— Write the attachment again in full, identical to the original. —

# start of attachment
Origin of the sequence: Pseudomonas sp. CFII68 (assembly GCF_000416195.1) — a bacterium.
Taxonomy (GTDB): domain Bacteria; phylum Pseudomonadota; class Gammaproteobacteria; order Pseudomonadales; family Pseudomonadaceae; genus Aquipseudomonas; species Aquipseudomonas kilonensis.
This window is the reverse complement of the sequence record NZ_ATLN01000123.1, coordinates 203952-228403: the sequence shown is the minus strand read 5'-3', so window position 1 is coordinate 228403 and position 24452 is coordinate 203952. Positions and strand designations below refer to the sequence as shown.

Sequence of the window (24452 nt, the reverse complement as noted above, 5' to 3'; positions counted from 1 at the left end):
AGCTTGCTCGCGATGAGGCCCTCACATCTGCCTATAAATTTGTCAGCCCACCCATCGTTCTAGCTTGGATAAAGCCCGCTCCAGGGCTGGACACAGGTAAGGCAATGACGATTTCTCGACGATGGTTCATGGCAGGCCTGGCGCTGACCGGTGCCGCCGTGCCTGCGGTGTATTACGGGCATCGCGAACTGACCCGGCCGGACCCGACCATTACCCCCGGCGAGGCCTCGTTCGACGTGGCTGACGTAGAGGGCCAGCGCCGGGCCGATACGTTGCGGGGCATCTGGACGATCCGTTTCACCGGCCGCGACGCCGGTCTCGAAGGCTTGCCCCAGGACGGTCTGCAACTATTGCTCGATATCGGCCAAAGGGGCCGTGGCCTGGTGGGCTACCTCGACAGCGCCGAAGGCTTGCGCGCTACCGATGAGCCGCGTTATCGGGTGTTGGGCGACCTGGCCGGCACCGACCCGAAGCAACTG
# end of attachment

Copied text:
Origin of the sequence: Pseudomonas sp. CFII68 (assembly GCF_000416195.1) — a bacterium.
Taxonomy (GTDB): domain Bacteria; phylum Pseudomonadota; class Gammaproteobacteria; order Pseudomonadales; family Pseudomonadaceae; genus Aquipseudomonas; species Aquipseudomonas kilonensis.
This window is the reverse complement of the sequence record NZ_ATLN01000123.1, coordinates 203952-228403: the sequence shown is the minus strand read 5'-3', so window position 1 is coordinate 228403 and position 24452 is coordinate 203952. Positions and strand designations below refer to the sequence as shown.

Sequence of the window (24452 nt, the reverse complement as noted above, 5' to 3'; positions counted from 1 at the left end):
AGCTTGCTCGCGATGAGGCCCTCACATCTGCCTATAAATTTGTCAGCCCACCCATCGTTCTAGCTTGGATAAAGCCCGCTCCAGGGCTGGACACAGGTAAGGCAATGACGATTTCTCGACGATGGTTCATGGCAGGCCTGGCGCTGACCGGTGCCGCCGTGCCTGCGGTGTATTACGGGCATCGCGAACTGACCCGGCCGGACCCGACCATTACCCCCGGCGAGGCCTCGTTCGACGTGGCTGACGTAGAGGGCCAGCGCCGGGCCGATACGTTGCGGGGCATCTGGACGATCCGTTTCACCGGCCGCGACGCCGGTCTCGAAGGCTTGCCCCAGGACGGTCTGCAACTATTGCTCGATATCGGCCAAAGGGGCCGTGGCCTGGTGGGCTACCTCGACAGCGCCGAAGGCTTGCGCGCTACCGATGAGCCGCGTTATCGGGTGTTGGGCGACCTGGCCGGCACCGACCCGAAGCAACTG